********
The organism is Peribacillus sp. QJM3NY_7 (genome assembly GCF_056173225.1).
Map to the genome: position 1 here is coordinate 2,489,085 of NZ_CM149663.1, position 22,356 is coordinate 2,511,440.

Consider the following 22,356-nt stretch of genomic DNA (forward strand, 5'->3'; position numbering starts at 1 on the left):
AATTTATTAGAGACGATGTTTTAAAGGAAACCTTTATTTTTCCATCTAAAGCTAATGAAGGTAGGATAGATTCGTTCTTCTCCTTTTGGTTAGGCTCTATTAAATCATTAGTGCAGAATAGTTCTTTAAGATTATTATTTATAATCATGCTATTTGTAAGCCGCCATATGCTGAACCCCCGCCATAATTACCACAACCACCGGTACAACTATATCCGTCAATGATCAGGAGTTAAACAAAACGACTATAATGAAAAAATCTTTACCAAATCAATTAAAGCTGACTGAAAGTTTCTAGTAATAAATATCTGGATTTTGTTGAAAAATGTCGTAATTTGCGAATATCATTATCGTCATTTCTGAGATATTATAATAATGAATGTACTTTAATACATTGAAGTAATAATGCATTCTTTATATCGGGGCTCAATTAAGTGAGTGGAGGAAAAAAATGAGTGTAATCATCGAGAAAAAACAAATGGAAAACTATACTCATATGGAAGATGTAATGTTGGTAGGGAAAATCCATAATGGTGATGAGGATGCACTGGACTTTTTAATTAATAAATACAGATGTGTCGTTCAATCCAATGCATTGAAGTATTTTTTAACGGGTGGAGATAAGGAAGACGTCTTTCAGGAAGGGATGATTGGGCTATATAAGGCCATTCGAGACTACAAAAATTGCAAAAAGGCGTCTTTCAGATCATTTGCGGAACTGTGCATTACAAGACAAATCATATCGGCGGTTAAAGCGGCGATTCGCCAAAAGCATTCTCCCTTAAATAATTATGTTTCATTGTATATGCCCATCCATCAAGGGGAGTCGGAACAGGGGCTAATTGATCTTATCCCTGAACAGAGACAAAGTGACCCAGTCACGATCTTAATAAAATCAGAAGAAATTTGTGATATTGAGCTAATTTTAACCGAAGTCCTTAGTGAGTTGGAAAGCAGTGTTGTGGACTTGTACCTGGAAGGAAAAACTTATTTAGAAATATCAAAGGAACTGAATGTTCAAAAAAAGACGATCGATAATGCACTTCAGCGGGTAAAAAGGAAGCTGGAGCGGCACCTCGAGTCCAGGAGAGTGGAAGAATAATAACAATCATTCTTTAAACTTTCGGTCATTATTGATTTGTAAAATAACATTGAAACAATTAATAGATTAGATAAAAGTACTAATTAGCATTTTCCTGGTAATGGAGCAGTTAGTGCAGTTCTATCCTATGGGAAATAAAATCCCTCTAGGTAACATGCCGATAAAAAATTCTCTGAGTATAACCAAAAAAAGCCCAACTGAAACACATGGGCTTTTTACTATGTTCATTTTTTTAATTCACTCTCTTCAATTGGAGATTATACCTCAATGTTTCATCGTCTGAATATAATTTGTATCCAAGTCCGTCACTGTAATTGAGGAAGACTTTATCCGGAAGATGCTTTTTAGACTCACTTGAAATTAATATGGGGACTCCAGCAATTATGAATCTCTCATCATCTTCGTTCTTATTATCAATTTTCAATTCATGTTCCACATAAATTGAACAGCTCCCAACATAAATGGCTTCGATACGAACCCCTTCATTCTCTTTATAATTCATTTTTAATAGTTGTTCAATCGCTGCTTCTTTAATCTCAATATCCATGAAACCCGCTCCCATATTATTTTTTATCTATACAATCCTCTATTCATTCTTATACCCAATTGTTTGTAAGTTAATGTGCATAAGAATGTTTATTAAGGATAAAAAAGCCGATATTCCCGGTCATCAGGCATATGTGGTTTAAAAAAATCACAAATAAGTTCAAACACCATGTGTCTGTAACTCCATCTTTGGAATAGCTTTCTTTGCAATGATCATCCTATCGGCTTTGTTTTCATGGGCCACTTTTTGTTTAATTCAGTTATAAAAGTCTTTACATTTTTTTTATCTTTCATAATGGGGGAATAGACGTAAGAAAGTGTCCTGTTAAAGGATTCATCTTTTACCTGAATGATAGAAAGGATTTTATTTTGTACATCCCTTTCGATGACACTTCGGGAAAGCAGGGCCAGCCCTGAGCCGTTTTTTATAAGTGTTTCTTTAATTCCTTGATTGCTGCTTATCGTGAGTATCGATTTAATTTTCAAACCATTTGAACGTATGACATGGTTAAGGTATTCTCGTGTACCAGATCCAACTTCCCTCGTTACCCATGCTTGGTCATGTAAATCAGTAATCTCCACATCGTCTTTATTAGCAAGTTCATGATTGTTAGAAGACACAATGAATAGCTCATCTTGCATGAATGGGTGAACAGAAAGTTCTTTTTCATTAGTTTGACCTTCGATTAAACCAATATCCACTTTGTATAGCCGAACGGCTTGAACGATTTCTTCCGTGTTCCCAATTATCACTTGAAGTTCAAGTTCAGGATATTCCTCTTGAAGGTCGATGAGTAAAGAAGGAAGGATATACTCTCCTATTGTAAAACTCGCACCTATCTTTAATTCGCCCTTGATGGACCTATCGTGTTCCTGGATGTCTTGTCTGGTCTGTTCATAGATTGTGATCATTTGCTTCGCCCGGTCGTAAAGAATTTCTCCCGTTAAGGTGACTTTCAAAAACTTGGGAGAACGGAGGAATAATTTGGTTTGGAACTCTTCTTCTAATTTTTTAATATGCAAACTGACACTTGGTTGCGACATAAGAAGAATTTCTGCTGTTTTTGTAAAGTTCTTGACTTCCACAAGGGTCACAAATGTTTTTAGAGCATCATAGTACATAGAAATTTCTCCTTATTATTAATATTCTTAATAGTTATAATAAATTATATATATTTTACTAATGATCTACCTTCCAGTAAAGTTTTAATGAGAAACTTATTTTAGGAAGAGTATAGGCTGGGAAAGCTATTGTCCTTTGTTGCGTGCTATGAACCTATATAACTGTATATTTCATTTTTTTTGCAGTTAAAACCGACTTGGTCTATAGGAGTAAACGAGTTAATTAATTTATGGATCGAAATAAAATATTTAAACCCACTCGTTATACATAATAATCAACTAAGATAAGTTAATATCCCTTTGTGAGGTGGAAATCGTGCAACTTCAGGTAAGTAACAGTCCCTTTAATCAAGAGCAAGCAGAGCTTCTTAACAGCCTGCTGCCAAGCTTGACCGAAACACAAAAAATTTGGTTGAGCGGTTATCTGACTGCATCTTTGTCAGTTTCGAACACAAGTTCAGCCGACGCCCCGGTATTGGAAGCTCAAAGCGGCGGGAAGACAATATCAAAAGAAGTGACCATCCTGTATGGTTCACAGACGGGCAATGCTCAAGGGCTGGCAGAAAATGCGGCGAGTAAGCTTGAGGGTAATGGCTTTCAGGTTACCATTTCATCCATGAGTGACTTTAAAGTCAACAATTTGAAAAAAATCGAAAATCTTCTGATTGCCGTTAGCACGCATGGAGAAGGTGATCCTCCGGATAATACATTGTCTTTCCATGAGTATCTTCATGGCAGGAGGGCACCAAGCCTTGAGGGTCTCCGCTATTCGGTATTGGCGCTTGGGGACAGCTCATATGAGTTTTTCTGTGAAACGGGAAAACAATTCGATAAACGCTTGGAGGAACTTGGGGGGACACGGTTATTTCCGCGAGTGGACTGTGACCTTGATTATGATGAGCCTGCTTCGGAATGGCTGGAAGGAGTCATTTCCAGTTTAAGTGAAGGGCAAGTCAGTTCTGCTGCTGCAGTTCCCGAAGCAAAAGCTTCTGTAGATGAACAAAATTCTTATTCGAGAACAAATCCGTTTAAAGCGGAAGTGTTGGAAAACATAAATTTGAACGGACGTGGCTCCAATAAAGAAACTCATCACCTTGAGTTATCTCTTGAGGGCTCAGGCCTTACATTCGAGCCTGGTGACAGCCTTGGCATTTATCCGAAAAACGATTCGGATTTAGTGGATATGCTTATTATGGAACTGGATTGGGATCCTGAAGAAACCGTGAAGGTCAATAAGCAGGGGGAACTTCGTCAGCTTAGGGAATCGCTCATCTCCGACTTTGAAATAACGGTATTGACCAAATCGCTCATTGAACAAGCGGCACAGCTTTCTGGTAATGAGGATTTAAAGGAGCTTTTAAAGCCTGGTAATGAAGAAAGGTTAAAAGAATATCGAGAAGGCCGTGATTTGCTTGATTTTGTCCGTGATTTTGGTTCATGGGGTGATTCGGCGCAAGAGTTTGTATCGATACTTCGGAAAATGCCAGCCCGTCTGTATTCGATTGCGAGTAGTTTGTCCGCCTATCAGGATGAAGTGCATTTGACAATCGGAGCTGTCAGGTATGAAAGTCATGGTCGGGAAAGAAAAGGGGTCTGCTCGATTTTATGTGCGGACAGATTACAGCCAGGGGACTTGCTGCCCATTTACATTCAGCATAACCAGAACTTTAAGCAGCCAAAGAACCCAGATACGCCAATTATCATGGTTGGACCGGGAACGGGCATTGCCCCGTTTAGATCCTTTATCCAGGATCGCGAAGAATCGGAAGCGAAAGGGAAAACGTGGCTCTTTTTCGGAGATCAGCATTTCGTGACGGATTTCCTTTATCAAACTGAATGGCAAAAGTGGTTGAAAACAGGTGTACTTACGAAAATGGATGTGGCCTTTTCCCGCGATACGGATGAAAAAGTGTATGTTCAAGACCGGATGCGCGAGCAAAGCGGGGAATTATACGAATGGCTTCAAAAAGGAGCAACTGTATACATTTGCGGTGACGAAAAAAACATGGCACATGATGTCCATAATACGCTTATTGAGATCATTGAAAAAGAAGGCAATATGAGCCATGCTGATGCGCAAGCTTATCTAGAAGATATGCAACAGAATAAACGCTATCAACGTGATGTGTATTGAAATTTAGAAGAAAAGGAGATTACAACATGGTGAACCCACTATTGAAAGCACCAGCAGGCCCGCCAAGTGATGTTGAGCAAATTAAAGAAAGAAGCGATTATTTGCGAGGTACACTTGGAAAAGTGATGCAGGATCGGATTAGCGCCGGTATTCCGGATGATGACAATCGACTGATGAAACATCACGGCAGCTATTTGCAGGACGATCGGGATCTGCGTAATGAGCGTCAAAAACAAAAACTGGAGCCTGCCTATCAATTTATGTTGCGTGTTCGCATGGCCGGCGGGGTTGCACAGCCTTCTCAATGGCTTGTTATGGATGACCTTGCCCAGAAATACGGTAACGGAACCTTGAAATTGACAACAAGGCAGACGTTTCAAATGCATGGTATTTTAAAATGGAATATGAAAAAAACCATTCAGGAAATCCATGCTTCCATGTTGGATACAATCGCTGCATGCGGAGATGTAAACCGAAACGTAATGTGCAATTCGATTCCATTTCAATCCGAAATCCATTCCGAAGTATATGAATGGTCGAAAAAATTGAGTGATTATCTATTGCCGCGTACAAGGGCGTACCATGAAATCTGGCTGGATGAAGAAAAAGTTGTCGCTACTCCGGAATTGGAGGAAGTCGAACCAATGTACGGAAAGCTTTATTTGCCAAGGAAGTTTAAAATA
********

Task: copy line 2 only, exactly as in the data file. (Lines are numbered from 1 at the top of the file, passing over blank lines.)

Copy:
Map to the genome: position 1 here is coordinate 2,489,085 of NZ_CM149663.1, position 22,356 is coordinate 2,511,440.